How National Minimum Wage has changed since its introduction in 1999

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The National Minimum Wage (NMW) was introduced in 1999 to prevent the lowest-paid workers from falling into poverty.

The figure increases each year to account for factors like inflation, economic fluctuations, and social change. In 2016, the National Living Wage (NLW) was introduced to help workers over 25 meet the cost of living – the previously highest band accounted for all workers over 21.

The NMW and NLW rates have increased over the past two years to support lower earners with the knock-on effects of the pandemic. The Chancellor, Rishi Sunak, recently announced that the NLW is increasing from £8.91 to £9.50 in April 2022 – an increase of 6.6%. This comes after the NLW age threshold was reduced from 25 to 22 in April 2021.

It’s a legal requirement for all businesses to comply with the up-to-date rates when payrolling employees. Trusted payroll software should account for the changes to prevent incorrect pay and therefore penalties.

On that note, let’s dive into the latest rates and historical data to see what’s changing – including a graph and table at the end of the article.

 

Changes to the National Minimum Wage

The below graph shows how the National Minimum Wage has changed since the millennium, including the introduction of the National Living Wage in 2016. Comparing the NMW rate of £3.60 in 1999 to the upcoming NLW of £9.50 in 2022, there’s an increase of 163.8%.

It’s interesting to consider the increase in costs of living during this 23-year period. In pop culture, the so-called “Freddo index” is a tongue-in-cheek way to measure inflation over the years – the popular chocolate bar that was once 10p is now 25p. Meanwhile, data from Halifax shows the average house price in 1999 was £91,199, compared to £265,668 in June 2021 – a 191.3% increase.

UK inflation rose to 4.2% in October 2021, the highest rate in over 10 years. An increase in NMW and NLW rates reflects the rising cost of living. Check out the table in Figure 2 for all the NMW and NLW rates from 1999 to 2022.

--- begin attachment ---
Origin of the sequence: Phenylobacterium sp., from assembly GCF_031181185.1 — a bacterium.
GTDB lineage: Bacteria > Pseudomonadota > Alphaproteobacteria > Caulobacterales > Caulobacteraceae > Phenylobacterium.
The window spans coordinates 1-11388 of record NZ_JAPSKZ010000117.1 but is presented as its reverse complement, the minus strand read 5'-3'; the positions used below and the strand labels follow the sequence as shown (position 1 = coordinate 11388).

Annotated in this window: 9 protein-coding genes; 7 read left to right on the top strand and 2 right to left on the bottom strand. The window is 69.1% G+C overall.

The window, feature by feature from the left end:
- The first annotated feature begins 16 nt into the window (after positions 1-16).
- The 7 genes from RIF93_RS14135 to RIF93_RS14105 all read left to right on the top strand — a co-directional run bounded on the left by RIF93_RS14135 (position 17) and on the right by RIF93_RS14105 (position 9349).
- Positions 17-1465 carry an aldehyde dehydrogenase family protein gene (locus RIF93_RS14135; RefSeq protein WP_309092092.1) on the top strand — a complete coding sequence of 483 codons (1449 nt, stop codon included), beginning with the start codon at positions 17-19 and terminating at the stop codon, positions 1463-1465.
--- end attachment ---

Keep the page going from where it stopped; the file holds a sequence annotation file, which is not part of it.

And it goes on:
Figure 1: Graph showing the National Minimum Wage rate increase from 1999 to 2021

National Minimum Wage 1999 to 2022

 

Figure 2: Table showing the National Minimum Wage rates by band from 1999 to 2022

Date Main Rate (Age 22+) Youth Development Rate (Age 18-21) Age 16-17
1.04.1999 £3.60 £3.00 N/A
1.10.2000 £3.70 £3.20 N/A
1.10.2001 £4.10 £3.50 N/A
1.10.2002 £4.20 £3.60 N/A
1.10.2003 £4.50 £3.80 N/A
1.10.2004 £4.85 £4.10 £3.00
1.10.2005 £5.05 £4.25 £3.00
1.10.2006 £5.35 £4.45 £3.30
1.10.2007 £5.52 £4.60 £3.40
1.10.2008 £5.73 £4.77 £3.53
1.10.2009 £5.80 £4.83 £3.57
Main Rate (changed to Age 21+) Youth Development Rate (changed to Age 18-20) Age 16-17 Apprentice Rate introduced
1.10.2010 £5.93 £4.92 £3.64 £2.50
1.10.2011 £6.08 £4.98 £3.68 £2.60
1.10.2012 £6.19 £4.98 £3.68 £2.65
1.10.2013 £6.31 £5.03 £3.72 £2.68
1.10.2014 £6.50 £5.13 £3.79 £2.73
1.10.2015 £6.70 £5.30 £3.87 £3.30
25 and over Age 21-24 Age 18-20 Under 18 Apprentice
1.04.2016 £7.20 £6.70 £5.30 £3.87 £3.30
1.10.2016 £7.20 £6.95 £5.55 £4.00 £3.40
1.04.2017 £7.50 £7.05 £5.60 £4.05 £3.50
1.04.2018 £7.83 £7.38 £5.90 £4.20 £3.70
1.04.2019 £8.21 £7.70 £6.15 £4.35 £3.90
1.04.2020 £8.72 £8.20 £6.45 £4.55 £4.15
23 and over Age 21-22 Age 18-20 Under 18 Apprentice
1.04.2021 £8.91 £8.36 £6.56 £4.62 £4.30
1.04.2022 £9.50 £9.18 £6.83 £4.81 £4.81

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